Did it not?

No. No it did not.

So, I had to call a mechanic to get a quote on a new turbocharger – that was 6,900 DKK (1,000 USD). He did not believe it had ever been replaced. Now this would not be that big of a deal if I was planning to keep this beast forever. And that had been my plan but seeing as how my wife hated it (her exact words) and I realized that while the car was in good condition, it was not in as good a condition as I had been led to believe. All in all, the 1,500 DKK refund from the seller seemed the very least she could do. I do believe she was being honest, but I’m not sure she really knew every detail about the car.

So let’s talk about the car itself. It was a 2005 Saab 9-5 2.0t. Estate. I cannot figure out which trim level it had but it had leather, dual-zone climate control, cruise control and all that nice stuff. It did lack the dual sunshades and ventilated seats which were a worlds-first in the 9-5 – and crucially the boost gauge. 

What I liked most about the equipment, though, was the special stuff that’s more Saab-specific than trim-specific. Take the famous cupholder – what a piece of engineering. The night panel is so cool. As I rarely go on midnight bombing missions in enemy territory, I rarely used it. But when it was dark, you could bet on me pressing the button just to see it. Such a cool feature. It had three nozzles for washer fluid because three is more than two.

Take the overhead lights in front: you have a little adjustable spotlight exactly like on an airliner and if you forget your seatbelt, there’s a chime, again, exactly like on an airliner – dinnnggg-donnnggg – along with the flashing overhead “Fasten your seatbelts”. “and prepare for take-off” you could add.

About take-off, this car’s only shortcoming was that it was not an Aero with the 230 horsepower engine which Saab later admitted had more power and rated it 250 instead. And then 260. Mine had the 150 bhp B205E engine, but it had the factory (or dealer) installed Hirsch engine optimization. It was rated at 210 bhp with this upgrade. I could not find any 0-100 kph times for it but I found one for the 2006- facelift version that said 7.7 seconds. I timed mine with a GPS acceleration app at 6.7 and then 7.6 in the second pull. Add to that the well-known fact that these cars are built for in-gear acceleration and you know that for a 16 years old car, it pulled very hard when overtaking. Of course it ripped the tires loose in first and second when engaging, but it also pulled the tires loose in second when the boost came on in-gear if the road was just slightly moist or if the direction was not ruler-straight. I loved that!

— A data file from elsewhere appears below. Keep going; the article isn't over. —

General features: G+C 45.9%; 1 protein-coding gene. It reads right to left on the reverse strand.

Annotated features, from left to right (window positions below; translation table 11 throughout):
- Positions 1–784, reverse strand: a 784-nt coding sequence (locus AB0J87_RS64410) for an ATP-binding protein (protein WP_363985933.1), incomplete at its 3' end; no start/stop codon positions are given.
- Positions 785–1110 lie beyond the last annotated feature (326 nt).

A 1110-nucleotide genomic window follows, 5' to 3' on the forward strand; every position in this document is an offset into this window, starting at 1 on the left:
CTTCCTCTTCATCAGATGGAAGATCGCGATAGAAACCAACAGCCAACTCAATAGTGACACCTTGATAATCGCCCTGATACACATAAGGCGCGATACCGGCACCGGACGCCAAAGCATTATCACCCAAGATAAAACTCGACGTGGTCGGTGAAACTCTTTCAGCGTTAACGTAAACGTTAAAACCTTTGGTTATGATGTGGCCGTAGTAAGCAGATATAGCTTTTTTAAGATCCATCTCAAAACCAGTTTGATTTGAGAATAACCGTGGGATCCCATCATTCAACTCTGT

Handling-wise this big lump of Swedish steel did not have anything on the Mondeo. But then this is a different beast. The feeling of understated power at any speed is what makes this car feel great – not its ability to handle the twisties. Even for a well-used example it felt extremely relaxed at speed. It’s a car you’d happily and comfortably cruise at 100+ mph all day. The steering is very relaxed and the steering wheel appropriately big. You need a substantial helm for a cruise ship like this.

Initially the design was agreeable to me but over time it has really grown on me and I think it looks absolutely perfect now, such a long, sleek wagon. I think most of all I love the bulges above the rear wheel openings. Or maybe it’s the wrap-around rear window. 

I also liked the fact that it stood out as seen below. As you may recall from a previous COAL, my Focus did not stand out (I posted a photo of my car in a car lot with only two other cars. All three were same generation silver Focuses) – neither did the Mondeo. It’s nice to drive something that feels special as illustrated here:

The trunk was huge, rear legroom was very good, the seats were comfortable to everyone but the one I really care about – my wife (the kids are still in booster seats. I do care about the kids also). So I really enjoyed this car personally, at least to begin with.